One of the biggest trends in real estate coming this year was driven directly by the Covid-19 pandemic: residents are flocking to smaller, suburban, and even rural communities. In the past two years, homebuyers started heading to the suburbs to trade off proximity to jobs for more luxurious homes with plenty of room to grow.
What they’re finding is they can buy a home that’s more affordable than what’s been available in Raleigh or Durham, North Carolina, and with options that allow them to have everything they want in a home.
As major employers across the country have shifted to hybrid and remote working scenarios, it’s allowed many buyers to upgrade to homes that offer amenities like home offices, flexible spaces, and full yards with outdoor living options. The biggest tradeoff is moving from a city like Raleigh into a smaller community.
Yet, suburbs and smaller communities outside of cities are great options on many levels. While services like public transportation, greenway trails, cultural opportunities, and big city sports are found throughout Raleigh-Durham, these rural communities pack a powerful punch, too. With their rich history, walkable streets, distinct shops, and restaurants — as well as great real estate options and proximity to the Triangle’s biggest amenities — it’s become obvious the quaint communities throughout the area aren’t to be overlooked.
The following six Triangle communities are the ones to watch as the real estate market continues to boom in 2022 and invites new residents into the area’s smaller communities.
- Mebane, which was first established in 1809, is growing in popularity thanks to the way of life it offers its residents. This city of 14,000 is centrally located between Durham and Greensboro, opening up opportunities throughout both the Triangle and the Piedmont areas. Mebane itself offers a main street that’s filled with cafes, restaurants, boutiques, and antique shops. Its downtown business district holds regular events designed to revitalize, preserve, and enhance its history. The event city hosts numerous annual events for the entire family. Mebane provides its residents with an idyllic small-town experience without sacrificing the big city amenities, which are close by.
- Zebulon is just 25 minutes east of downtown Raleigh, and despite the fact it’s home to just 5,000 people, it’s filled with opportunities for just about any age. It’s home to the Minor League baseball team, the Carolina Mudcats, plus it offers a wide variety of cuisines: Southern-style dining, traditional steakhouses, and everything in-between. The town also has a distillery and event space, family-owned businesses like the long-standing Whitley Furniture and Debnam Ace Hardware, a farmer’s market, and more. The town’s leaders have also made a commitment to maintain its growth in a way that is strategic and manageable, which is a boon for its residents.
- Youngsville has experienced massive growth in recent years, nearly doubling in size in the past 20 years. Yet its population is only around 2,000 people. This town, found just north of Wake Forest, is a quick 20 minutes from downtown Raleigh, yet it offers the quaint charm of a small, close-knit town. An array of restaurants and watering holes line its main street, providing choices like pizza, southern cooking, and sandwiches for every day of the week. Youngsville also has popular historic locations for weddings and meetings thanks to its historic southern architecture, making it a destination for many happy memories.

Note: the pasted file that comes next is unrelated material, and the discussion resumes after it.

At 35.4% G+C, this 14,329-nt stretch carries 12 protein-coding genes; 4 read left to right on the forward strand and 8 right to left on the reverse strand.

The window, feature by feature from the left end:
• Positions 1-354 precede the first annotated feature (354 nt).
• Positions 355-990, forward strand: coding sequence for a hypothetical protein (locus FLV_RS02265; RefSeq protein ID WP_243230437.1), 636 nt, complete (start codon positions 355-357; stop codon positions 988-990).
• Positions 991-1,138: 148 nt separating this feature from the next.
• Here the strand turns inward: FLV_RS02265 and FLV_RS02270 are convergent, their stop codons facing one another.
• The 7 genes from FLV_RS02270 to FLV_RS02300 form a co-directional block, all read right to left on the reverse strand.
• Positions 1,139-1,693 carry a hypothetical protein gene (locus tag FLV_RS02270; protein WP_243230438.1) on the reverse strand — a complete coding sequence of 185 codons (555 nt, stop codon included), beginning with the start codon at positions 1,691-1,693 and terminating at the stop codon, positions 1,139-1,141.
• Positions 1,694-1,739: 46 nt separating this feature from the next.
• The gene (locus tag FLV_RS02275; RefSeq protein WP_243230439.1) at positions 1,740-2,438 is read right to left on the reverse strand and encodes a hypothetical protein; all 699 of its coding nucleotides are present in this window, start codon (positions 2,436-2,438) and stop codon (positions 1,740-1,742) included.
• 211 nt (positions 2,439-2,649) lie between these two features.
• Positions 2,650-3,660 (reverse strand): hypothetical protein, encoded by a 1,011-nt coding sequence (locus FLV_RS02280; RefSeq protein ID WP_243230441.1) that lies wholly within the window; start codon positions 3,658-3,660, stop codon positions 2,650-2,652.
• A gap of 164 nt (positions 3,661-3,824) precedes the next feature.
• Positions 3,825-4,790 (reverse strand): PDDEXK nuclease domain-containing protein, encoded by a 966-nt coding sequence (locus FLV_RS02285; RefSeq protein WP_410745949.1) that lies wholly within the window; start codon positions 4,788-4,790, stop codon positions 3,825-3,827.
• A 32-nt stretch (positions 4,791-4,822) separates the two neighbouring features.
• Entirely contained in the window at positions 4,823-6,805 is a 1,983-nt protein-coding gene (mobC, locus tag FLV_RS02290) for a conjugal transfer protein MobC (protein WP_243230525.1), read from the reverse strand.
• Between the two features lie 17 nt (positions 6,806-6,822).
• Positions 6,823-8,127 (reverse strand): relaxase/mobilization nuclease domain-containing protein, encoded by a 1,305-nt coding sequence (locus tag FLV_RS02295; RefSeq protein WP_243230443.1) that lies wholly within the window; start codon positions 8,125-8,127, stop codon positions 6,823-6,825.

- Rolesville, established in 1837 as a center for tobacco and farming, is Wake County’s second oldest township behind Raleigh. This town of 8,000 is less than 20 miles from Raleigh and its Main Street Vision Plan is designed to retain its small-town feel with a distinct town center. The plan is also dedicated to creating a walkable, bikeable downtown to keep its growth safe, and to being an equitable home and business destination for all. Rolesville has annual craft and barbecue festivals for a distinct small-town feel, as well as summer family movie nights and a free, outdoor concert series in the Mill Bridge Nature Park with food trucks to enjoy. The Rolesville nature park also connects to the Wake Forest Parks and Recreation trails for outdoors lovers to enjoy. Despite its size, it’s filled with much to do for the entire family.
- Hillsborough is just 12 miles to Chapel Hill and 14 miles to Durham, which makes it a popular destination for residents across the Triangle, and even across the country. This town of nearly 10,000 people has a rich history the town celebrates. It was home to the Occaneechi and Eno Indigenous tribes, and today, more than 100 sites spanning from its colonial period through the Civil War, document the deep history of this community. Hillsborough also draws in artists and writers, as well as fans of agritourism who can tour working farms. Regular events like the annual Hog Day and Last Friday celebrations, as well as the Occoneeche Mountain State Natural Area, bring in visitors throughout the year. It’s a community that always offers something to do.
- Pittsboro is a small town of just under 5,000 that’s south of Chapel Hill and a 40-minute drive to the Research Triangle Park. This community is a perfect location for anyone who loves the outdoors thanks to its proximity to Jordan Lake State Recreation Area. Pittsboro also has a variety of unique restaurants: an old-fashioned soda shoppe, a Southern-style fish house, a nostalgic diner, and everything in-between. To connoisseurs of adult libations, Pittsboro features the Chatham Beverage District, which is home to Starrlight Mead, an award-winning mead and honey wine maker, as well as Fair Game Beverage Company Wine and Spirits, which was North Carolina’s 13th legal distillery.
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